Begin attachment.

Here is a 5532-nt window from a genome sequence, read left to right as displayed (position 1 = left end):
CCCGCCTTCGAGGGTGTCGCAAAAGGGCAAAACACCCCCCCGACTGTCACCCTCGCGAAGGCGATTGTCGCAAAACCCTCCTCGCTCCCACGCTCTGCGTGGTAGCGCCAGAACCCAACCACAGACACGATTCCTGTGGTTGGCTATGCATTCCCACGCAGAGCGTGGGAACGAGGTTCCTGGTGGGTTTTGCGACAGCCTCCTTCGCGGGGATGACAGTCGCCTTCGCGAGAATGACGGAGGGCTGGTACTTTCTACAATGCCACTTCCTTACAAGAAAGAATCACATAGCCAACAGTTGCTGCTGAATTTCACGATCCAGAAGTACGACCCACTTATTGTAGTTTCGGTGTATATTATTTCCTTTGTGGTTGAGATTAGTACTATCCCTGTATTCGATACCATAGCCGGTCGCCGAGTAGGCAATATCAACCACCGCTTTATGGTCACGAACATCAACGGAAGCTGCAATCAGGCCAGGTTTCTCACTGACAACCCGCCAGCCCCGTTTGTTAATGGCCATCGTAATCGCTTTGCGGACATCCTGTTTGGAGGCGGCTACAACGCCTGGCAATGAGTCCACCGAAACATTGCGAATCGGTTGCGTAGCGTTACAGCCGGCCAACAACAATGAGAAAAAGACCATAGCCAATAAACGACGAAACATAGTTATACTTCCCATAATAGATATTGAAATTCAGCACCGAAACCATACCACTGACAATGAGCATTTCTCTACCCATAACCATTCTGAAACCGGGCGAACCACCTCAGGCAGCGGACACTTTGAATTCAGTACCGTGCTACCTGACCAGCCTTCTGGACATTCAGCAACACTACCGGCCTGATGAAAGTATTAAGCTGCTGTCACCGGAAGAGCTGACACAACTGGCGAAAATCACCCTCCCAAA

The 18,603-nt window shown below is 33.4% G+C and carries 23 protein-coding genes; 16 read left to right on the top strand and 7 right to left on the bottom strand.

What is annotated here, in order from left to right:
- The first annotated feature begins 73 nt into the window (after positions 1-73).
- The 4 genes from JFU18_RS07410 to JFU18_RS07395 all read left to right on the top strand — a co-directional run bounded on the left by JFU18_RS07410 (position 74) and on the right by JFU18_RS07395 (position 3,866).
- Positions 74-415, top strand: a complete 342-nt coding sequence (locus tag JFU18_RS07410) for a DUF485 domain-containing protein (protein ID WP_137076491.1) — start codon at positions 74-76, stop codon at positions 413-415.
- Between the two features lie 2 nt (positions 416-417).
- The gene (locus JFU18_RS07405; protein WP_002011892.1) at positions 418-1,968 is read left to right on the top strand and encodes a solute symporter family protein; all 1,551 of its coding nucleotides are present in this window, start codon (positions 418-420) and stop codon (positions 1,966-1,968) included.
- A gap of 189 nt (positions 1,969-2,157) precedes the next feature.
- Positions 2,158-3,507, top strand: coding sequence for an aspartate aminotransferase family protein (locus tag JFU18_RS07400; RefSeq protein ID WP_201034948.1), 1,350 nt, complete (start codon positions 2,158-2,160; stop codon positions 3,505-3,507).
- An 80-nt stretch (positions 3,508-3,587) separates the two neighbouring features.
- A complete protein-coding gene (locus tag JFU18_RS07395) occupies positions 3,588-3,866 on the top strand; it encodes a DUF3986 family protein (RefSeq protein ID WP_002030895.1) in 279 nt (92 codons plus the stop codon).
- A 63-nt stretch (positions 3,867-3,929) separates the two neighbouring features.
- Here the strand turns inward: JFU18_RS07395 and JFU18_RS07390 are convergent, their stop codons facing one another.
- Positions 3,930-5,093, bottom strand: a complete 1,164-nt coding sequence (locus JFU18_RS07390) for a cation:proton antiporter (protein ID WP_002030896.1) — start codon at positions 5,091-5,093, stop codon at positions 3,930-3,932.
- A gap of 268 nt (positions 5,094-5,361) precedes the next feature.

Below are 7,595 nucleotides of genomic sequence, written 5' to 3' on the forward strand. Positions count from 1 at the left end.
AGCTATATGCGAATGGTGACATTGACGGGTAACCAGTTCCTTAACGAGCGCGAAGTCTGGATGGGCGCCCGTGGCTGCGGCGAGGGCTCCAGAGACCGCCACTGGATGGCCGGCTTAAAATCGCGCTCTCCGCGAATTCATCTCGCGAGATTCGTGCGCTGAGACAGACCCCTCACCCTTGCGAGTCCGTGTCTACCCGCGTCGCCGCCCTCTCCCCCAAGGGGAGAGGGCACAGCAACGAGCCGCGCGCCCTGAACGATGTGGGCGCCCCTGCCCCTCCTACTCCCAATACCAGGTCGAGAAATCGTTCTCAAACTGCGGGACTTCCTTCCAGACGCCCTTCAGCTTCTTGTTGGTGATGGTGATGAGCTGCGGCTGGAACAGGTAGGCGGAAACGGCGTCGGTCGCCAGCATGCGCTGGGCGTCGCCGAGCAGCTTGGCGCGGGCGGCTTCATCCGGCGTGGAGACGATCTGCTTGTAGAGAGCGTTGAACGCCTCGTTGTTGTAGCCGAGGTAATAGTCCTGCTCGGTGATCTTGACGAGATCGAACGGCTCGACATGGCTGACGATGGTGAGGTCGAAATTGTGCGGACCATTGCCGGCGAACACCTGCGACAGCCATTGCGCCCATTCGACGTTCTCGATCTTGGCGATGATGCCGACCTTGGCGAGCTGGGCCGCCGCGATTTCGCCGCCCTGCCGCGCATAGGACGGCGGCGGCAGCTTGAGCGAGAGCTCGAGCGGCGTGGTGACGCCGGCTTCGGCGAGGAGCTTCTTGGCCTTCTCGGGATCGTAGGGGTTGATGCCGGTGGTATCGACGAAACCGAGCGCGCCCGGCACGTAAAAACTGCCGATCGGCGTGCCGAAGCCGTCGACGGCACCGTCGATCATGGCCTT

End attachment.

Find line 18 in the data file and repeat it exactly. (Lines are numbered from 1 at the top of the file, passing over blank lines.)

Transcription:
Below are 7,595 nucleotides of genomic sequence, written 5' to 3' on the forward strand. Positions count from 1 at the left end.